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This is the type of high-profile romance Hong Kong tabloids revel in. It is also the worst kind of relationship for eager relatives wanting to gain from the union – an on-and-off-and-then-on-and-maybe-off-again one.
The billion-yuan question: are China and Disney coming together to build a theme park in Shanghai?
Some of the local villagers simply can't wait for the government to evict them from their homes. "Next June," one predicted optimistically.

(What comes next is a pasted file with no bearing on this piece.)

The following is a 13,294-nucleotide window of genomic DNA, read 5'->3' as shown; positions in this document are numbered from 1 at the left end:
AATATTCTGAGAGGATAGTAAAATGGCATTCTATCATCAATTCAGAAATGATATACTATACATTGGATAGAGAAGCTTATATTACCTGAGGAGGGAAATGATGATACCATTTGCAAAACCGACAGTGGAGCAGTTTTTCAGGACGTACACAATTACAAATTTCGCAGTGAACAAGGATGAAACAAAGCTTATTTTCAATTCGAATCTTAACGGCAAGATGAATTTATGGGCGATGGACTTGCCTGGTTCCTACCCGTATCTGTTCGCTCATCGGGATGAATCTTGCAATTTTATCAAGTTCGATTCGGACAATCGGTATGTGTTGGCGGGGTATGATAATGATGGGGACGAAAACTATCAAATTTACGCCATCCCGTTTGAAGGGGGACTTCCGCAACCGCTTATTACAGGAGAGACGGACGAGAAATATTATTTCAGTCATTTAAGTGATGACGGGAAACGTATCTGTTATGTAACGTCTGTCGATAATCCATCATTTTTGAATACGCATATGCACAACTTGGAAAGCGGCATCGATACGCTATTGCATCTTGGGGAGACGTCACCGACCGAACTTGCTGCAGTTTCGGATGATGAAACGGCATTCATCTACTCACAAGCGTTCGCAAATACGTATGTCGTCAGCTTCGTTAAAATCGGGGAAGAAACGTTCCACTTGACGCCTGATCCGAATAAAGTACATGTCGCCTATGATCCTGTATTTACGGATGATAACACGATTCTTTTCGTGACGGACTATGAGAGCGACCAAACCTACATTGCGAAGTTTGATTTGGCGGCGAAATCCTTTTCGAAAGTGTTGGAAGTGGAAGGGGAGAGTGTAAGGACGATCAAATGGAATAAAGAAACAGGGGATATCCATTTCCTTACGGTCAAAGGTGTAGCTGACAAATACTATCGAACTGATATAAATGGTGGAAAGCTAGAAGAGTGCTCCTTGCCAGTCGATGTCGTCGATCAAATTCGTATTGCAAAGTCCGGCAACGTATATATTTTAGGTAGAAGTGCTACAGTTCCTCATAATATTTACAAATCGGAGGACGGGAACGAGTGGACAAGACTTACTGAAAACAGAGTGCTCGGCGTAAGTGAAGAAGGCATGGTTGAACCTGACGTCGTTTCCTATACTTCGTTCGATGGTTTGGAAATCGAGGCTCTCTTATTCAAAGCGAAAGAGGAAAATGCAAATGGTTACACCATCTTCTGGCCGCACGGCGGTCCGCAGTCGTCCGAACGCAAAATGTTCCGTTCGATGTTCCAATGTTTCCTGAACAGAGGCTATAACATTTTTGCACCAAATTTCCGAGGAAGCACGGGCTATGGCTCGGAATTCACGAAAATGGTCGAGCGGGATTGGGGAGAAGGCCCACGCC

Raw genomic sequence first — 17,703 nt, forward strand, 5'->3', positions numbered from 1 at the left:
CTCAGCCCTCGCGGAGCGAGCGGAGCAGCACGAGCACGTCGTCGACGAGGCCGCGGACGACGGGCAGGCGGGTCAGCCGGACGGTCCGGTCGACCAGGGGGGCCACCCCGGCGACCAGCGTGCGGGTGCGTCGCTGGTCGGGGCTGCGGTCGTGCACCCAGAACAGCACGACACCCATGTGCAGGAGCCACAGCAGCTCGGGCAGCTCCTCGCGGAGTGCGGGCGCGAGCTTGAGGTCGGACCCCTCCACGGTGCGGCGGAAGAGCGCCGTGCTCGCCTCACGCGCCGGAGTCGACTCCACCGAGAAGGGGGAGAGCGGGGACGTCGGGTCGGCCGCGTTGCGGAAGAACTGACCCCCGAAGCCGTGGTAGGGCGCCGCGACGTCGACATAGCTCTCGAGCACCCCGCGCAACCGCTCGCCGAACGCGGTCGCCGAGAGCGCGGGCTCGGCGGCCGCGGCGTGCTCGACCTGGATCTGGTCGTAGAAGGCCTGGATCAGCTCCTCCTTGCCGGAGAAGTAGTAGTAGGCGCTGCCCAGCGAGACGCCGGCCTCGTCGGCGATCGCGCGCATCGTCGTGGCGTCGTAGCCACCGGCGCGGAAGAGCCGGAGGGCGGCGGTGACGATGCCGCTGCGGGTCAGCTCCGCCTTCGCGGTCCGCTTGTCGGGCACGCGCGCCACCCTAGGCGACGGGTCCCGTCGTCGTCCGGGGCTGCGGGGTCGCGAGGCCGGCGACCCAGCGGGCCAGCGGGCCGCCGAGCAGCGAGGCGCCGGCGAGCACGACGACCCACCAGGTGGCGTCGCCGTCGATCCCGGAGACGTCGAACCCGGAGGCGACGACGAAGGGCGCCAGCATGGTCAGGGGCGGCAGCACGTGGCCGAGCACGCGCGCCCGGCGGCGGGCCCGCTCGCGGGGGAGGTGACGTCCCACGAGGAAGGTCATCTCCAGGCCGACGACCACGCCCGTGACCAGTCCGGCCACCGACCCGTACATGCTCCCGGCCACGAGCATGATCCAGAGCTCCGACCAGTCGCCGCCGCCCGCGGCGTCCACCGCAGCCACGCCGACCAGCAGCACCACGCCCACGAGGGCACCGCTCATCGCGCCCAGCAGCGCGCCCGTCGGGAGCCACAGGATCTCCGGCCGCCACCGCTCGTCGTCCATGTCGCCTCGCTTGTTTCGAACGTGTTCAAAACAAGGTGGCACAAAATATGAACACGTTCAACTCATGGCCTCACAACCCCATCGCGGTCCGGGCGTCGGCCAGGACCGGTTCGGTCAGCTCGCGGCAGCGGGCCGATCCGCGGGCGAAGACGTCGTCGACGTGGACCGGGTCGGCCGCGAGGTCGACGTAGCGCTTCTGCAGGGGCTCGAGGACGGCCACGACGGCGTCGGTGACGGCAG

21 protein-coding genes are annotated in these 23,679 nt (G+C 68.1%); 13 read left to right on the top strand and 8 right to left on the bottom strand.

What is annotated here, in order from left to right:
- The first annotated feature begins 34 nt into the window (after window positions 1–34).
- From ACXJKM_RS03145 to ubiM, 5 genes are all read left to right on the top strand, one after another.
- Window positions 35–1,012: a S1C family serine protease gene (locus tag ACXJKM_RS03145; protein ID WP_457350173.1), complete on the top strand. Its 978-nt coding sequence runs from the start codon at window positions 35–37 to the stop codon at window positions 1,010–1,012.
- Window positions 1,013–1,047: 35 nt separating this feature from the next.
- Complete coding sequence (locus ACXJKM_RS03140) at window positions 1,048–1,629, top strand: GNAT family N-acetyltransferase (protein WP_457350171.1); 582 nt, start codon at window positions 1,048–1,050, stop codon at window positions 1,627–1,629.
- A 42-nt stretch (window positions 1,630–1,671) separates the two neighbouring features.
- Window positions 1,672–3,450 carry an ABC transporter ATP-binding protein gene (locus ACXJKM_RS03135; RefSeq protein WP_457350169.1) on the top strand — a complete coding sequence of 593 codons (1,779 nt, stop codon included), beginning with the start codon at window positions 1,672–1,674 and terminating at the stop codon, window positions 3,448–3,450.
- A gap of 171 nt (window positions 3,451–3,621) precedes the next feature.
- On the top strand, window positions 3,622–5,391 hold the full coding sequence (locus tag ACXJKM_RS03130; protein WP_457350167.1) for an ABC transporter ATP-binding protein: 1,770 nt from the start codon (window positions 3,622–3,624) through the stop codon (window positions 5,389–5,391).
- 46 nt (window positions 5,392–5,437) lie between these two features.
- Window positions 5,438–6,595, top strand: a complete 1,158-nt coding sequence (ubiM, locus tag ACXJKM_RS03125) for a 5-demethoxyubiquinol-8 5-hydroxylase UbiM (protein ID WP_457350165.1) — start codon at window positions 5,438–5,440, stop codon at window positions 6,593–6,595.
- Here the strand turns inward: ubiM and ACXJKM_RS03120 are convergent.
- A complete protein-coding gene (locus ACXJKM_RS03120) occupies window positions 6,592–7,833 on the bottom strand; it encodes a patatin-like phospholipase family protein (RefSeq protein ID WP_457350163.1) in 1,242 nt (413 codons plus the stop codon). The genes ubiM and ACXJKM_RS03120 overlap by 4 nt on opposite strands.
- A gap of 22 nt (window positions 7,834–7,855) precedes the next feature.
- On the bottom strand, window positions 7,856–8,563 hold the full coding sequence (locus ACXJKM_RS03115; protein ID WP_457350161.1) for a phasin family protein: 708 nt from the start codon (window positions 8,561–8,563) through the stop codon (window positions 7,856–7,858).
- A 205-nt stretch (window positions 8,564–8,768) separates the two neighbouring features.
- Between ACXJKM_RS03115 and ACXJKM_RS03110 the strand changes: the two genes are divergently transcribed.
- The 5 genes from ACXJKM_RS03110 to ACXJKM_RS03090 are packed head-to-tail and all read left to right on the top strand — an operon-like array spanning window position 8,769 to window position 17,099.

Such is the pragmatism that exists sometimes in the Chinese psyche. Never mind the ancestral home, think of the compensation that will come from the state. Others are looking to the day when the arrival of a Disneyland in the Pudong area will skyrocket the value of their properties by quite a few-fold.
Are they counting the chickens in their backyard before they are even hatched? Shanghai has been watching the possible deal since its then-mayor Zhu Rongji visited the Magic Kingdom in 1990 with the intention of setting up a match. Eighteen years have passed, Zhu has added "Governor, Central Bank", "Vice Premier, China" and "Prime Minister of China" to his resume, and still, no deal.